As the saying goes – where there is smoke there is fire.
Yesterday the DOJ announced  that Bryan Berkman, Luis Berkman, Philip Lichtenfeld and Sergio Mendez were criminally charged for their roles in a Bolivian bribery scheme to secure a tear gas contract.
Bryan Berkman, a U.S. citizen, is described as owning a Florida company (“Intermediary Company”) that sold tactical equipment including to the Bolivian Ministry of Defense. According to this article , the company is Bravo Tactical Solutions.
Sergio Mendez, a citizen of Bolivia, served as an official in the Bolivian Ministry of Government from 2019 – 2020.
Luis Berkman, also a U.S. citizen and Bryan’s father, is described as a “close associate” of Mendez as well as an “associate” of co-conspirator 1 (described as a high ranking official in the Bolivian Ministry of Government). According to the same article, Luis runs a Florida based company called International Defense Group.
Philip Lichtenfeld, a U.S. citizen, is described as an associate of the Berkmans and Mendez.
Even though the probable cause affidavit filed in support of the criminal complaint alleges that the Berkmans and Lichtenfeld violated the FCPA’s anti-bribery provisions, the criminal complaint only charges all four defendants with money laundering conspiracy. As will be highlighted in a future post, the DOJ has made this similar interesting charging decision (i.e. allege that an individual has violated the FCPA, but not charge FCPA violations) in other recent enforcement actions.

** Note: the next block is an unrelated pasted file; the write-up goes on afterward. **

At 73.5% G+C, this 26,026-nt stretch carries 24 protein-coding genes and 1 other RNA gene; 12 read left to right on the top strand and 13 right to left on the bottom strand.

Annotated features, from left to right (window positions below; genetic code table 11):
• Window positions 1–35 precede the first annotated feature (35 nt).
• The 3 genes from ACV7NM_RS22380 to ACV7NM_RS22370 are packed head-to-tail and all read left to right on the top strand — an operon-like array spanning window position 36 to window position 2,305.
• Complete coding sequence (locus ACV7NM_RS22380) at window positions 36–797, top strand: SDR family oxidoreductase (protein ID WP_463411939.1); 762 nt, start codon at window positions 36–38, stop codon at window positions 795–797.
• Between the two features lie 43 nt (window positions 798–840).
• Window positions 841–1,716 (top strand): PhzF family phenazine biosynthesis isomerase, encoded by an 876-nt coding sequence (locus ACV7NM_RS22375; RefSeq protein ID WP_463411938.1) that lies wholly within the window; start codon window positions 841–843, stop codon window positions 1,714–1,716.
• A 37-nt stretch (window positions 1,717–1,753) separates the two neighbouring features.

According to the affidavit, the Berkmans and Lichtenfeld paid bribes totaling at least $582,000 to Mendez and at least $20,000 to Co-Conspirator 2, an official in the Bolivian Ministry of Defense, in exchange for using their official positions to assist the individuals and Intermediary Company to obtain and retain business in violation of the FCPA and Bolivia’s laws against bribery of a public official and public servant.
The affidavit further alleges that the “with the intent to promote the carrying on of the illegal bribery scheme” that the charged individuals “caused transfers from a bank account at the Central Bank of Bolivia … to bank accounts belonging to Intermediary Company located in the United States, and transfers from a bank account belonging to Intermediary Company located in the U.S. to a bank account controlled by Lichtenfeld located in Bolivia.”
According to the affidavit, from November 2019 to April 2020, Mendez, Co-Conspirator 1, Co-Conspirator 2 and others “used their official positions to assist Intermediary Company with obtaining government contracts to supply non-lethal weaponry and tactical equipment to the Bolivian Ministry of Defense and to receive payment from the Bolivian Ministry of Defense.” The affidavit further alleges that:
“In November 2019, Bryan Berman … and his father Luis Berkman, sought to win a contract from the Bolivian government to act as an intermediary for the Bolivian Ministry of Defense’s purchase of tear gas and other non-lethal equipment from Brazil Company [described as a company that manufactured tactical and non-lethal defense equipment].”
On or about December 19, 2019 Intermediary Company executed a contract with the Bolivian Ministry of Defense to supply tear gas and other non-lethal equipment in exchange for approximately $5,649,137 (the Tear Gas Contract). Bryan Berkman signed the Tear Gas Contract on behalf of Intermediary Company.
A purchase order dated December 17, 2019, shows that Intermediary Company purchased the equipment required under the Tear Gas Contract from Brazil Company for approximately $2,257,735, which left Intermediary Company with approximately $2,291,402.”
Elevate Your FCPA Research
There are several subject matter tags in this post. However, only subscribers to FCPA Professor's premium search feature can see and use them in research. Efficient and cost-effective FCPA research is just a click away.